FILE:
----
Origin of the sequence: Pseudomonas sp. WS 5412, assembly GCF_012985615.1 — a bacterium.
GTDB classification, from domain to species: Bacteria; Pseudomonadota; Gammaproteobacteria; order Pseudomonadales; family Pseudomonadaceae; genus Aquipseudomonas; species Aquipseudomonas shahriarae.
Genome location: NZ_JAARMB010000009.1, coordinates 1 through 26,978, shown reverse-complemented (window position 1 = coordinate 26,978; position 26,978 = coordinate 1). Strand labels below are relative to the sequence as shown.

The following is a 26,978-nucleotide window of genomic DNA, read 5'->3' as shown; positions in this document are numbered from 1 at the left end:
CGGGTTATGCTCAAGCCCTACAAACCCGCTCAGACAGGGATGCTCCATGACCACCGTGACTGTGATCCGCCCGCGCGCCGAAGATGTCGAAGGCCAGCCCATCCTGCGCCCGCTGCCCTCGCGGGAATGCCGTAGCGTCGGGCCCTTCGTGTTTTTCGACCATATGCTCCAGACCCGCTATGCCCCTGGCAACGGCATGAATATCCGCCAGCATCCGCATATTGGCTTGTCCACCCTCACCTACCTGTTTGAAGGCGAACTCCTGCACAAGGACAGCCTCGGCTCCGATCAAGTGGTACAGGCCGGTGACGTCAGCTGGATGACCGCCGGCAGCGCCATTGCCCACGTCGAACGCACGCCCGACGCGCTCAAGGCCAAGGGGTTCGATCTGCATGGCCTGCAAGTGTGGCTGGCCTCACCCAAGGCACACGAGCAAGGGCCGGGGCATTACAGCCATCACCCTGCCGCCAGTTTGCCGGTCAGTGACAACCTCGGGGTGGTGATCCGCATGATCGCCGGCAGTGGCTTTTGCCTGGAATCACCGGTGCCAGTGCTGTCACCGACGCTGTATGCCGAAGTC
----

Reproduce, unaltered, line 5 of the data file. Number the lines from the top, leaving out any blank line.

CGGGTTATGCTCAAGCCCTACAAACCCGCTCAGACAGGGATGCTCCATGACCACCGTGACTGTGATCCGCCCGCGCGCCGAAGATGTCGAAGGCCAGCCCATCCTGCGCCCGCTGCCCTCGCGGGAATGCCGTAGCGTCGGGCCCTTCGTGTTTTTCGACCATATGCTCCAGACCCGCTATGCCCCTGGCAACGGCATGAATATCCGCCAGCATCCGCATATTGGCTTGTCCACCCTCACCTACCTGTTTGAAGGCGAACTCCTGCACAAGGACAGCCTCGGCTCCGATCAAGTGGTACAGGCCGGTGACGTCAGCTGGATGACCGCCGGCAGCGCCATTGCCCACGTCGAACGCACGCCCGACGCGCTCAAGGCCAAGGGGTTCGATCTGCATGGCCTGCAAGTGTGGCTGGCCTCACCCAAGGCACACGAGCAAGGGCCGGGGCATTACAGCCATCACCCTGCCGCCAGTTTGCCGGTCAGTGACAACCTCGGGGTGGTGATCCGCATGATCGCCGGCAGTGGCTTTTGCCTGGAATCACCGGTGCCAGTGCTGTCACCGACGCTGTATGCCGAAGTC